MMA Helps 3-Sporter Shine at BCC

May 3, 2019

By Doug Donnelly
Special for Second Half

BROOKLYN – When Khol Partridge gets some time away from the football field, basketball court and baseball diamond, he knows exactly where he’s going – to relax with some Mixed Martial Arts.

Partridge is winding down his days as a three-sport athlete at Brooklyn Columbia Central, a Class B school in southeast Michigan’s Irish Hills area. His father Rodney owns Pure Combat, a gym in Cement City that challenges Khol as an athlete, both mentally and physically, in a different way than high school sports do. But, combined, Khol said, it’s made him a stronger athlete and more of a leader.

“In the summertime, I’m in the gym every day,” Partridge said. “It makes you such a better athlete. It improves your attitude, your mindset, your balance, everything about being an athlete.”

Partridge mainly does the Jiu Jitsu form of MMA, not the type that puts him into a ring with another striker, or fighter. But, it’s still intense.

“My dad puts me through all kinds of crazy workouts,” he said. “You get yourself into tough spots in MMA and it makes you have to find a way out of it. That’s one way it helps you in other sports.”

Partridge has been in more than a few tight spots for the Golden Eagles over the last few seasons but has usually found a way to success. The CC football team has gone 23-9 over the last three seasons, making three consecutive playoff appearances. He led the Lenawee County Athletic Association this past season by completing 154-of-257 passes for 2,317 yards and 26 touchdowns. He threw just four interceptions all season. He also ran for 511 yards and nine touchdowns.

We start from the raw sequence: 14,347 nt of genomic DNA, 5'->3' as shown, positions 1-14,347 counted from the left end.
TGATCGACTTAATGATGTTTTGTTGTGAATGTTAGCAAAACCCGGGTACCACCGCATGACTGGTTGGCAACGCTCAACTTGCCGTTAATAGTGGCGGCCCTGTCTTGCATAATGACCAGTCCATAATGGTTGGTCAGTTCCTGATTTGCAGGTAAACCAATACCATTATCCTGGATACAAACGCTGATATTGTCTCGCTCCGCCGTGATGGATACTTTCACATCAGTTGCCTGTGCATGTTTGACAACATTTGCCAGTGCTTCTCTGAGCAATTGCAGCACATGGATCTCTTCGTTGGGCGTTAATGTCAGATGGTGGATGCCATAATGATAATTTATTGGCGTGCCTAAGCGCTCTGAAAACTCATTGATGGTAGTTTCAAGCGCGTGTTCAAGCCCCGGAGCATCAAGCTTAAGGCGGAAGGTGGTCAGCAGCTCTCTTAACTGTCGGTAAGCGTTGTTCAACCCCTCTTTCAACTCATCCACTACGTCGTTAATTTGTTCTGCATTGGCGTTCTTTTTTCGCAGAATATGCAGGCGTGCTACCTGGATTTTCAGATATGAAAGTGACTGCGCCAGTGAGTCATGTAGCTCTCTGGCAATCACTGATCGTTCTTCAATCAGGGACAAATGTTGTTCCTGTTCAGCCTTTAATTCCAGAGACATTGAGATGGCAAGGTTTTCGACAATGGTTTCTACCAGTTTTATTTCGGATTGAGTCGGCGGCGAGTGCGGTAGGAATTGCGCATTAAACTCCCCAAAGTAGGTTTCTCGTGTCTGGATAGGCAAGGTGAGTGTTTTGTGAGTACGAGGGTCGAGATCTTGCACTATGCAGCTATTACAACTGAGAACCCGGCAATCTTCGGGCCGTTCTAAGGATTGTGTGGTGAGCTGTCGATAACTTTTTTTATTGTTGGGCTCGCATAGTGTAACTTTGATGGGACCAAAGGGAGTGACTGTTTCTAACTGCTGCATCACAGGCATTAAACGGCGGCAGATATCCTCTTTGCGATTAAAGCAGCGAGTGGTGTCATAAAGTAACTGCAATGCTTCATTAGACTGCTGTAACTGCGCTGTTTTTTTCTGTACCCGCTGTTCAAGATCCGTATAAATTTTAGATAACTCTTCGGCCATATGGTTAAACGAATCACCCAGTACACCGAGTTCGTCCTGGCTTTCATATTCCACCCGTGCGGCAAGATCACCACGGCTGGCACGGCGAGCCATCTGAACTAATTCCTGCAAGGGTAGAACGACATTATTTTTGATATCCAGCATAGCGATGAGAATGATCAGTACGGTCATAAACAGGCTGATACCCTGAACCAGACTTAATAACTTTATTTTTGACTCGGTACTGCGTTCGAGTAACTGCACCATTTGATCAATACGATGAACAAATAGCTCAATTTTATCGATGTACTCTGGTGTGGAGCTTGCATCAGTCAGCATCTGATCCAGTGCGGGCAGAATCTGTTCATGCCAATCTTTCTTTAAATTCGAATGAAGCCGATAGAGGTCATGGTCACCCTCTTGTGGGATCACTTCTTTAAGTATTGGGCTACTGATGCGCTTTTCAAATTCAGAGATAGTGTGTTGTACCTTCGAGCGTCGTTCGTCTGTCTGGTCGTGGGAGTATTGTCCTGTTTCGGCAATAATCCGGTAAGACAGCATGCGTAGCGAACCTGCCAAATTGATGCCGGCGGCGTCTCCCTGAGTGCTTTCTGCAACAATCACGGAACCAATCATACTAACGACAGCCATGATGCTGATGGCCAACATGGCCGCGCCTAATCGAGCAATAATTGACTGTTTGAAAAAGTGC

CC football coach Josh Kubiak called Partridge an “amazing athlete” and “amazing individual.”

“I could go on about Khol for a long time and tell you about all his stats and achievements,” Kubiak wrote in an e-mail. “In my opinion the best quality Khol has is his leadership skills. I remember back to when he was a freshman on our playoff team. He was the last player on the field after our loss hugging seniors and then came up to me and said, ‘We will be back.’”

The Golden Eagles won their first league football title since 1982 with Partridge at quarterback this past season. He finished with 4,800 career passing yards and a number of CC football records.

“He has the special talent to get other student athletes to follow him, and he gets the best out of them,” Kubiak said. “He always finds the positive out of the worst situations.”

It’s no surprise that Partridge chose the quarterback position – or, rather, it chose him.

“I was a quarterback since I was really little. I don’t know, maybe it was just because I wanted to be a leader. I’ve always had that mindset. I wanted to be the smartest player on the field, to know what everyone else was doing. My dad always taught me to be a leader, to be the best leader I could be.

“My biggest goal has always been just to be a leader. Leadership is a full-time job. You just have to step up at important times, to be an inspiration to others in the huddle or know when to get after someone and when to just give them a high-five and say, ‘It’s all right. Keep your head up.’”

Partridge got a few looks from colleges and was close to trying to walk on at a Division I school out west. Ultimately, he decided to stay a little closer to home and committed to Ohio’s University of Findlay, a perennial football powerhouse in Division II.

“I got a lot of looks, but nothing seemed to pan out. Then, the Findlay coach hit me up on Twitter,” Partridge said. “They contacted me, so saw tape and I went to visit. They have a great campus. I even did some research, and I know there is a Mixed Martial Arts gym not far from campus.”

In basketball, Partridge was the team’s top scorer in 2018-19, made 48 3-pointers and finished his career with more than 750 points over parts of four seasons. In baseball, he’s one of the team leaders in hitting and is enjoying another season of success.

“I fell in love with football early on in life,” he said. “I always played baseball, too. Me and my buddy, Chase Tompkins, we’ve always played baseball together. I didn’t start playing basketball until later, probably seventh grade.

“If it’s football season, then football is my favorite sport. If it’s baseball season, then baseball is my favorite sport.”